Subscribe To This Rotten Week: Predicting Life Of The Party And Breaking In Reviews Updates
Hollywood is still living in the wake of Avengers: Infinity War, so we don't have any major blockbusters on tap this week. What we do have, however, is two very different movies about moms: one heading back to college, and one trying to protect her family from a crew of home invaders. Get ready for Breaking In and Life of the Party.
Just remember, I'm not reviewing these movies, but rather predicting where they'll end up on the Tomatometer. Let's take a look at This Rotten Week has to offer.
Rotten Watch Prediction
Imagine if your mom and dad got divorced and then your mom decided to drop everything and enroll in college with you. I know, I know. It's horrifically easy to picture - and that's what makes Life of The Part__y ultra-realistic. Melissa McCarthy goes to get some higher learning, this time with her daughter, and they navigate the world of sex, partying and (probably) academics along the way. It looks ridiculous and not in the "super funny and out there" kind of way, but in the "very stupid" vein. I suspect there are some redeeming elements, but way too many silly joke-seeking moments to make the film redeemable.
This is the third director-writer team up of Ben Falcone and Melissa McCarthy, who also happen to be husband and wife in addition to producing partners. The first two didn't go all that well, as both scored less than 25 percent on the Tomatometer (Tammy - 24%; The Boss - 22%). I doubt this latest does much better.
Rotten Watch Prediction
If the movies can be believed (and I think they can), then secluded cabins come in only two forms: the decrepit and dilapidated kind that's terrorized by evildoers, or the ultra-modern and tech-infused kind that's terrorized by evildoers. There's really no middle ground with these places, and no matter if you're staying in the 5-star or 1-star Airbnb rental in the woods, you're still getting terrorized. It kind of just comes with the territory, so you might as well stay in the nicer place. That's the case with Breaking In, in which Gabrielle Union takes the kids to her deceased father's place and robbers take over the compound. Now she's got to fight to get the kids safe.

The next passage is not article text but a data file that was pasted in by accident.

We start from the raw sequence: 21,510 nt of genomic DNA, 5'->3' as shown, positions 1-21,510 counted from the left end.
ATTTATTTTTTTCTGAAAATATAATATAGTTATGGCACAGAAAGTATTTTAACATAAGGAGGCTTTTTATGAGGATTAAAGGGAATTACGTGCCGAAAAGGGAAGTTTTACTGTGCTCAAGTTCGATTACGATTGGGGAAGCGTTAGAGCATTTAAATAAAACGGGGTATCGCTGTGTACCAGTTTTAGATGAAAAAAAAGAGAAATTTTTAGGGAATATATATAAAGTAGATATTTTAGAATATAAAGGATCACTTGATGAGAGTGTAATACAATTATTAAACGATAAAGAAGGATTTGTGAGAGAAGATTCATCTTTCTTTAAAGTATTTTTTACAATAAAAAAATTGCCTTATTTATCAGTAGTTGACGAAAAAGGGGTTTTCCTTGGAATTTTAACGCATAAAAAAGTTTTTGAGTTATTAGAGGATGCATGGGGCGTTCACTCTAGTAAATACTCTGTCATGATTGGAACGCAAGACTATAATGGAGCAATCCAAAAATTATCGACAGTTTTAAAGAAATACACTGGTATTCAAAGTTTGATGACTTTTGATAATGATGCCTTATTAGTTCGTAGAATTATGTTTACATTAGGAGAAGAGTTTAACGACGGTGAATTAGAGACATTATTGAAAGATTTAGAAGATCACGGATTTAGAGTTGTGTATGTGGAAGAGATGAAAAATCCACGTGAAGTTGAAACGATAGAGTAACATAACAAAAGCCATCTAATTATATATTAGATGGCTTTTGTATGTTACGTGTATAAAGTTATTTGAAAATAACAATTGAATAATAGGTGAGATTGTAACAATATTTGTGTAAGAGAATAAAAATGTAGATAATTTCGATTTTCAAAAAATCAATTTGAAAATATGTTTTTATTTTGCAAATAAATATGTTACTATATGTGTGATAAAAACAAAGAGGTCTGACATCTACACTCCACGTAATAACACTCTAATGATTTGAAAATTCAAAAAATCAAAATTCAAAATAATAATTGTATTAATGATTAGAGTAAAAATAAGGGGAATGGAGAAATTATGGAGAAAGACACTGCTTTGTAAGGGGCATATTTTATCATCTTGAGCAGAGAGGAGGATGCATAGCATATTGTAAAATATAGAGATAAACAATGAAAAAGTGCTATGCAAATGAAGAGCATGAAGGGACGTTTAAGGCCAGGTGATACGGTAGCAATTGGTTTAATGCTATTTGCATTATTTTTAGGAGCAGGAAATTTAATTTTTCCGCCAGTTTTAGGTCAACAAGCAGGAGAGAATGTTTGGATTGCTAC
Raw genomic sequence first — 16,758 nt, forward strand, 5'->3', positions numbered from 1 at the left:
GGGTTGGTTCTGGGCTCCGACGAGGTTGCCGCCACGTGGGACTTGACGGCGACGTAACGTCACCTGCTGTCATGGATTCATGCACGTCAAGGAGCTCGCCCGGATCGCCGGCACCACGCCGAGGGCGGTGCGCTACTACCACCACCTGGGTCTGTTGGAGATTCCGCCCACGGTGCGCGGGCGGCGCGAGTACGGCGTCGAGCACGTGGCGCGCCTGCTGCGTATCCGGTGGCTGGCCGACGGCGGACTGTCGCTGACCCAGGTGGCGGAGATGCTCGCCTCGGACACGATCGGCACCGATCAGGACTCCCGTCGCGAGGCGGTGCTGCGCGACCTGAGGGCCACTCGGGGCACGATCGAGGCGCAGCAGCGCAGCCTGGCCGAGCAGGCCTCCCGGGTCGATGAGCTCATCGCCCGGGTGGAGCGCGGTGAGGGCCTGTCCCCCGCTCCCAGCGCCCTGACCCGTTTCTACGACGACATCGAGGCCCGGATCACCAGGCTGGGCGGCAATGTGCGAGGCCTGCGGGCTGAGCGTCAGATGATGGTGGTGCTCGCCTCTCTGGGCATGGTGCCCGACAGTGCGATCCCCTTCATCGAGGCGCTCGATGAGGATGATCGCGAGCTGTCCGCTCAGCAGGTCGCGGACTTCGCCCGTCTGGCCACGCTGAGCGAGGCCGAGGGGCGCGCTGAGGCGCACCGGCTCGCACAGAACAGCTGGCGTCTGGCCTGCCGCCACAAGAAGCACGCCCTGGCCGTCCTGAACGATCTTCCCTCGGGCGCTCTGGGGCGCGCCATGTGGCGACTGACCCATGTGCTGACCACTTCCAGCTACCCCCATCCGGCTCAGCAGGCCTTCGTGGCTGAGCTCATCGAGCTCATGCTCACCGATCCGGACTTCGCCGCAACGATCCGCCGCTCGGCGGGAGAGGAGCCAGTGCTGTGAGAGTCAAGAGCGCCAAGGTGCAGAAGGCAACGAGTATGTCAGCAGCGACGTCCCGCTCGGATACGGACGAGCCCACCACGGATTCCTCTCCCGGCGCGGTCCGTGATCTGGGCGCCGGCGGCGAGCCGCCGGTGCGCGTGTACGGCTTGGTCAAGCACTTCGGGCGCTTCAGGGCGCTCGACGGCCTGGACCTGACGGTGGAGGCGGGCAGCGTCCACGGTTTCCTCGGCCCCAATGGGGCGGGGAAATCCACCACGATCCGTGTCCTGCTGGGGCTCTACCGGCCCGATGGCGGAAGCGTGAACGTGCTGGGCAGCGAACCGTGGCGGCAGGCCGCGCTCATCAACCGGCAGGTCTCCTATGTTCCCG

James McTeigue kicked off his directorial career with the well-received V for Vendetta (75%), but it's been all downhill hill from there. Subsequent films, including Ninja Assassin (25%), The Raven (22%) and Survivor (9%), all fell well short of Fresh. This latest looks like it will finish along the lines of McTeigue's most recent work. It looks slick enough, but we've been down this road many times, and I don't suspect this film brings anything new to the table.
I went two for three last week with my predictions, and it was not a bad showing all around. Tully (Predicted: 80% Actual: 89%) ended up being an overwhelming critical success and another win for Jason Reitman and Diablo Cody as director and writer. It's not easy getting "real" about modern-day motherhood, with most movies opting for cliche and unrealistic looks at the pressures. It doesn't look like this film fell victim in that sense, and critics had near universal praise for everything from the tone to the writing to the performance by Charlize Theron.
Meanwhile, Bad Samaritan (Predicted: 52% Actual: 56%) was another predictive win. Often these kinds of thriller/suspense/horror films finish low on the Tomatometer because they are all gore/ scares and little substance. I suspected this one had just a little more in the tank based on the story, cinematography, and tone. I was right, and it finished just above the halfway mark. Honestly, for this genre, this is a pretty damn good score.
And finally, Overboard (Predicted: 10% Actual: 30%) stunk, but not as bad as I thought. The film looked like a bottom-of-the-barrel offering with almost no redeeming qualities, but just enough critics were able to give it a thumbs up to keep the movie out of the basement. It still goes down as a stinker on the Tomatometer, but I honestly thought it had a strong chance to finish in the single digits.